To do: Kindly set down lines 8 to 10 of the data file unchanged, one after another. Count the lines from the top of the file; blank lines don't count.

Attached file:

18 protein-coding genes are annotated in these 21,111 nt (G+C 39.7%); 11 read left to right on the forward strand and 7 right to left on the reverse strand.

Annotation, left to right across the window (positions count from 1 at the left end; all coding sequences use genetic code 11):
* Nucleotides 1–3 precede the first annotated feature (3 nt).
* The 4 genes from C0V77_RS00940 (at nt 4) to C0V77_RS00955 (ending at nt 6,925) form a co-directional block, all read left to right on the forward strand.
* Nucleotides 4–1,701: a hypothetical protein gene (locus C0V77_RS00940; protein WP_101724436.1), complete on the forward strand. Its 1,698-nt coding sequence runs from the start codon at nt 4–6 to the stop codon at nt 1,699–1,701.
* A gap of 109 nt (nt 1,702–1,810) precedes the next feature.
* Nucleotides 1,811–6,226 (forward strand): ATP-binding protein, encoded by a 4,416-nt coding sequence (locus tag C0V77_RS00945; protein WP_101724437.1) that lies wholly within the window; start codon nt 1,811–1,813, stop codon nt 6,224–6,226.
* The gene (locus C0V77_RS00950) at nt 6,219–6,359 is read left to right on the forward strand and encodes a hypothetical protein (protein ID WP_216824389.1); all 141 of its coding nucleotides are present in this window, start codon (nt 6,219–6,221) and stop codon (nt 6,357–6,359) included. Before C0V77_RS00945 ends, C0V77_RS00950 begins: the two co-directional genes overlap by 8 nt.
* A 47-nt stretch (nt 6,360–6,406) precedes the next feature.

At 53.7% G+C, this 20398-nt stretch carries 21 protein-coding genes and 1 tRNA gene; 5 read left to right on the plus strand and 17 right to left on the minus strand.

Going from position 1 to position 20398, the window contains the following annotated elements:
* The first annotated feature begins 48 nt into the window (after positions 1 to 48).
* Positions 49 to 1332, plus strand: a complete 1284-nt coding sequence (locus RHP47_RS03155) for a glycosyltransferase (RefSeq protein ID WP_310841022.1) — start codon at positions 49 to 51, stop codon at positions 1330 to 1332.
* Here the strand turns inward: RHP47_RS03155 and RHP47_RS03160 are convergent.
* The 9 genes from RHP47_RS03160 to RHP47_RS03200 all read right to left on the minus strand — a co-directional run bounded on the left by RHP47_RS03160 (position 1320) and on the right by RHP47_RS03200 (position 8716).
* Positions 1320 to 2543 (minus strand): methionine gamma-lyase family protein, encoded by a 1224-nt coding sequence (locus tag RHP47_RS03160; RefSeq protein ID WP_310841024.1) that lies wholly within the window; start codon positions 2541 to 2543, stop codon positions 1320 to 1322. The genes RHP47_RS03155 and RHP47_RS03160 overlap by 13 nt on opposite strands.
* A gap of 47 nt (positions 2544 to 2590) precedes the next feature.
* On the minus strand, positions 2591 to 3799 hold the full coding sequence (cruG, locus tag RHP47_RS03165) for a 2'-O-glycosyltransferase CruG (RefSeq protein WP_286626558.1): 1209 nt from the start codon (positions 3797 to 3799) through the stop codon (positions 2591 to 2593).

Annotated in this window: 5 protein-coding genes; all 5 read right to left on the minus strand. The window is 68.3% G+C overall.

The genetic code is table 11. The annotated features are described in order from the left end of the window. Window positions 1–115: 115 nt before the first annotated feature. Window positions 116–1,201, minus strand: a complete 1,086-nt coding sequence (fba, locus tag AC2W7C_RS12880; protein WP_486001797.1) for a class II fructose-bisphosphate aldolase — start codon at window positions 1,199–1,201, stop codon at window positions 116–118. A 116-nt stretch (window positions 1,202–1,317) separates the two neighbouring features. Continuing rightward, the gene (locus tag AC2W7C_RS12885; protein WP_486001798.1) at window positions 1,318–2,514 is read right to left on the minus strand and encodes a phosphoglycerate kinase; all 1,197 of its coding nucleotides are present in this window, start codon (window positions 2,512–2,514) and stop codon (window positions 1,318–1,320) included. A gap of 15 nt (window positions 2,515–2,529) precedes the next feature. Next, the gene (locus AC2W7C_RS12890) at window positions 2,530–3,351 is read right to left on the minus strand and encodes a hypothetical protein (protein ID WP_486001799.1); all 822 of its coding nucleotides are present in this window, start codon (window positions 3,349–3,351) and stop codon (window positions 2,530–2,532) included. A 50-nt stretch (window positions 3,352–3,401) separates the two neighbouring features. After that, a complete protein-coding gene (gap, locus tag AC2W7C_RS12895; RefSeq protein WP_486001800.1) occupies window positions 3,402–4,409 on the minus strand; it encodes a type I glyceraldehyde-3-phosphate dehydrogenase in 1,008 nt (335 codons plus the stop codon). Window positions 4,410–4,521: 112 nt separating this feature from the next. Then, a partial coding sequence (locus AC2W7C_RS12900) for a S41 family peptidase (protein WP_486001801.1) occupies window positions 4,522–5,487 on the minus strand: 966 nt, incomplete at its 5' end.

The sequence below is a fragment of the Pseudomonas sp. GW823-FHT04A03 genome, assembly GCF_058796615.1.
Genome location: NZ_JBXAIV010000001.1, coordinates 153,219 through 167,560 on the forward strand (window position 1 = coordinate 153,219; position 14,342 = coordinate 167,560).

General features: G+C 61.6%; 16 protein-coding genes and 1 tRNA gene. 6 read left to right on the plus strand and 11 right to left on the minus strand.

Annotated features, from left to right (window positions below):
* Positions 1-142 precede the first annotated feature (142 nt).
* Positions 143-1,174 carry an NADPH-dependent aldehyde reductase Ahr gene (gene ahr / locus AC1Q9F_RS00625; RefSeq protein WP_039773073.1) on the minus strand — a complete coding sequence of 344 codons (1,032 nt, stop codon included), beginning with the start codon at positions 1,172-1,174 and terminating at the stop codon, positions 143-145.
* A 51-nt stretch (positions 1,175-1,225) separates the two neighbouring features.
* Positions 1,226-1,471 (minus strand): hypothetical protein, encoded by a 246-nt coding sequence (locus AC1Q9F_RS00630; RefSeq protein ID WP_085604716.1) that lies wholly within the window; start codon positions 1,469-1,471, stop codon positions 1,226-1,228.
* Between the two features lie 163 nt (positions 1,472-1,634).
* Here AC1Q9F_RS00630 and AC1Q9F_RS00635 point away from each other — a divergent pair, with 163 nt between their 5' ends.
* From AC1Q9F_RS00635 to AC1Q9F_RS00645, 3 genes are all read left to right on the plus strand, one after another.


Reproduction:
* The gene (locus C0V77_RS00950) at nt 6,219–6,359 is read left to right on the forward strand and encodes a hypothetical protein (protein ID WP_216824389.1); all 141 of its coding nucleotides are present in this window, start codon (nt 6,219–6,221) and stop codon (nt 6,357–6,359) included. Before C0V77_RS00945 ends, C0V77_RS00950 begins: the two co-directional genes overlap by 8 nt.
* A 47-nt stretch (nt 6,360–6,406) precedes the next feature.

At 53.7% G+C, this 20398-nt stretch carries 21 protein-coding genes and 1 tRNA gene; 5 read left to right on the plus strand and 17 right to left on the minus strand.